Discussing the Church in Evangelization – Part II

Photo courtesy of iankelsall1 (Pixabay)

In part I, we looked at the first of four reasons why evangelists might be reluctant to discuss the Church in evangelization. In the present article, we look at the second and third reasons.

Sales Pitch

Another difficulty that street evangelists might encounter with respect to discussing the Church is the view that it is too similar to a “sales pitch.” In other words, we sound like we are trying to sell the Church like some kind of product. This characterization should be taken seriously for a couple of reasons.

First, contemporary American culture is awash with media and marketing for sales. We practically swim in it every waking moment between our phones, televisions and computers. As a result, we have become conditioned to what some have called the “sound-byte culture.”  It is tempting for us to default to this kind of position (sometimes unknowingly) and try to explain the Church accordingly.

Second, the Church is decidedly not something for sale in the marketplace. She is our mother, the bride of Christ, given to us for our salvation. Christ died for her and we must treat her with reverence. If we treat her as a product for sale, even inadvertently, it shows that we have a warped theological foundation. We would be misrepresenting the very thing for which we say we represent as evangelists!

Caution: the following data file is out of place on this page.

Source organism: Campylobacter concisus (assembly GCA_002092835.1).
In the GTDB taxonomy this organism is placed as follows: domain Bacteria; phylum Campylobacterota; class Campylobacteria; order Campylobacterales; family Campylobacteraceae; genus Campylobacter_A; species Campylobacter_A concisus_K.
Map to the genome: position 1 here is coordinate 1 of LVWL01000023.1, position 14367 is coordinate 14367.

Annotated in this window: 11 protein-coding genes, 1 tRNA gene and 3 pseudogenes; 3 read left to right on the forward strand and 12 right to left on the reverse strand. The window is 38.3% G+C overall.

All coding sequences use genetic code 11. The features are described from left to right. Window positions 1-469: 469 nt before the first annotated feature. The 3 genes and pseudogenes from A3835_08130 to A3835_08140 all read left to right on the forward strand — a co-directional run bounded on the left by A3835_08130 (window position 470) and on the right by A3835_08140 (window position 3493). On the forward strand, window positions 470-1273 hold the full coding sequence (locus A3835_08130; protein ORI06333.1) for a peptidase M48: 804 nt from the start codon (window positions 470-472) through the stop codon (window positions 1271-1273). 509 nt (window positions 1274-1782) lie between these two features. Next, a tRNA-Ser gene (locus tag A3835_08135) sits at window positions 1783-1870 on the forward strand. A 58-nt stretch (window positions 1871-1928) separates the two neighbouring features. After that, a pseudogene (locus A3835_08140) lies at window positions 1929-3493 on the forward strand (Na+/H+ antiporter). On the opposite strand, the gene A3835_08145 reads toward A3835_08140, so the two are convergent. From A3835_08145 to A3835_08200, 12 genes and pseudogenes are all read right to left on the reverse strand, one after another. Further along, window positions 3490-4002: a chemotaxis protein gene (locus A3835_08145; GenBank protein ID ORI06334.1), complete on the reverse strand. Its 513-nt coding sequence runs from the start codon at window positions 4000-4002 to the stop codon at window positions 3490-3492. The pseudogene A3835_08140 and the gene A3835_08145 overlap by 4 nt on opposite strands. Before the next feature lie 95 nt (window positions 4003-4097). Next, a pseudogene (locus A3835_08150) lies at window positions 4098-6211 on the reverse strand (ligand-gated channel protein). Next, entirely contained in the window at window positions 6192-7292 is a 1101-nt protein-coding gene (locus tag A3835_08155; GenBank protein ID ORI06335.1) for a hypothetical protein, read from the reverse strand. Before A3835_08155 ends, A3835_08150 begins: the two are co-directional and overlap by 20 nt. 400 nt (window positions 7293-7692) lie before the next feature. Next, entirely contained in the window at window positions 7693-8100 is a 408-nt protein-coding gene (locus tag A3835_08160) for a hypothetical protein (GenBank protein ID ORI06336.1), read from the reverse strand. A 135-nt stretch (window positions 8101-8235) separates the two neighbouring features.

With these considerations in mind, there is some practical advice for the street evangelist. If the topic of the Church happens to come up, you will speak volumes by treating it with respect and reverence. Speaking, for example, with great care, attention, and love for the Church because she is our mother sends an important signal that there is something more going on here than a sales pitch. It is here that the earlier point about manifesting the love of God comes up. One’s witness of life is incredibly important.

Also, try to lean on the exchange that you are having with the person. Be authentic. If the conversation is truly back-and-forth, give and take, and just all around fun, you might be surprised at how much actually gets done, even in a short amount of time, and it will be clear that you are not trying to make a “sales-pitch.” Asking questions, being engaged in active listening are all tremendous aids. Don’t settle for a person’s subjects either, but rather look at what is behind those subjects and try bringing them into the conversation.

Publicity

Regretfully, the Catholic Church has received a lot of negative press in recent years, especially for pedophilia and ephebophilia among her clergy. These painful matters have been a deep source of shame and embarrassment for Catholics. How then does one discuss the reality of the Church and salvation in street evangelization against such a background? Let’s look at this question through a practical example.